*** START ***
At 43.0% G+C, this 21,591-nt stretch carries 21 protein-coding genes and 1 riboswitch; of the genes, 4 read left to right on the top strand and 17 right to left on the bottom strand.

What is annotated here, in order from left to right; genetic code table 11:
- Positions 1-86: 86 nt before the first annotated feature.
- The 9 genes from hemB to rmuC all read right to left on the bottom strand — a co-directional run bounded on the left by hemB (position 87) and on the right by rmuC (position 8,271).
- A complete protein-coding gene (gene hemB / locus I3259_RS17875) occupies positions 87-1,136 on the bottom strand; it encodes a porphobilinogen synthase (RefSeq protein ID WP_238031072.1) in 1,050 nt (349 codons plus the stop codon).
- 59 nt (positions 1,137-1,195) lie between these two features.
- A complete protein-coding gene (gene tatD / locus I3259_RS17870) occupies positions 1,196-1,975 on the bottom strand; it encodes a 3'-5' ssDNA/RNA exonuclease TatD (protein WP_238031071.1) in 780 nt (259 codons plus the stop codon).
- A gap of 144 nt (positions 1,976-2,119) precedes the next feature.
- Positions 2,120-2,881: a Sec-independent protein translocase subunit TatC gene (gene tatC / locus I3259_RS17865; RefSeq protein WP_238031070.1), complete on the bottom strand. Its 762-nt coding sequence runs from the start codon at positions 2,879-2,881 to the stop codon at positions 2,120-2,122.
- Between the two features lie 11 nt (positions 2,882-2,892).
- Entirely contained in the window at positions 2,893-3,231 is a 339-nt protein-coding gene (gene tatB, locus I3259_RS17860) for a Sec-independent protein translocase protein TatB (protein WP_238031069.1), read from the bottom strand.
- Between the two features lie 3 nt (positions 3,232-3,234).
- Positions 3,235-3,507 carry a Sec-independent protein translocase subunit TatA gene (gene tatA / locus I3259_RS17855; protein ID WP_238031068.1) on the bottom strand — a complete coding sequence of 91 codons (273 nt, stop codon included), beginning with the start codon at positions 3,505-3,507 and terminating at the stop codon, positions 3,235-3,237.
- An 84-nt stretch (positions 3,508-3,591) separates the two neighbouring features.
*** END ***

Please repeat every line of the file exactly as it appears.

At 43.0% G+C, this 21,591-nt stretch carries 21 protein-coding genes and 1 riboswitch; of the genes, 4 read left to right on the top strand and 17 right to left on the bottom strand.

What is annotated here, in order from left to right; genetic code table 11:
- Positions 1-86: 86 nt before the first annotated feature.
- The 9 genes from hemB to rmuC all read right to left on the bottom strand — a co-directional run bounded on the left by hemB (position 87) and on the right by rmuC (position 8,271).
- A complete protein-coding gene (gene hemB / locus I3259_RS17875) occupies positions 87-1,136 on the bottom strand; it encodes a porphobilinogen synthase (RefSeq protein ID WP_238031072.1) in 1,050 nt (349 codons plus the stop codon).
- 59 nt (positions 1,137-1,195) lie between these two features.
- A complete protein-coding gene (gene tatD / locus I3259_RS17870) occupies positions 1,196-1,975 on the bottom strand; it encodes a 3'-5' ssDNA/RNA exonuclease TatD (protein WP_238031071.1) in 780 nt (259 codons plus the stop codon).
- A gap of 144 nt (positions 1,976-2,119) precedes the next feature.
- Positions 2,120-2,881: a Sec-independent protein translocase subunit TatC gene (gene tatC / locus I3259_RS17865; RefSeq protein WP_238031070.1), complete on the bottom strand. Its 762-nt coding sequence runs from the start codon at positions 2,879-2,881 to the stop codon at positions 2,120-2,122.
- Between the two features lie 11 nt (positions 2,882-2,892).
- Entirely contained in the window at positions 2,893-3,231 is a 339-nt protein-coding gene (gene tatB, locus I3259_RS17860) for a Sec-independent protein translocase protein TatB (protein WP_238031069.1), read from the bottom strand.
- Between the two features lie 3 nt (positions 3,232-3,234).
- Positions 3,235-3,507 carry a Sec-independent protein translocase subunit TatA gene (gene tatA / locus I3259_RS17855; protein ID WP_238031068.1) on the bottom strand — a complete coding sequence of 91 codons (273 nt, stop codon included), beginning with the start codon at positions 3,505-3,507 and terminating at the stop codon, positions 3,235-3,237.
- An 84-nt stretch (positions 3,508-3,591) separates the two neighbouring features.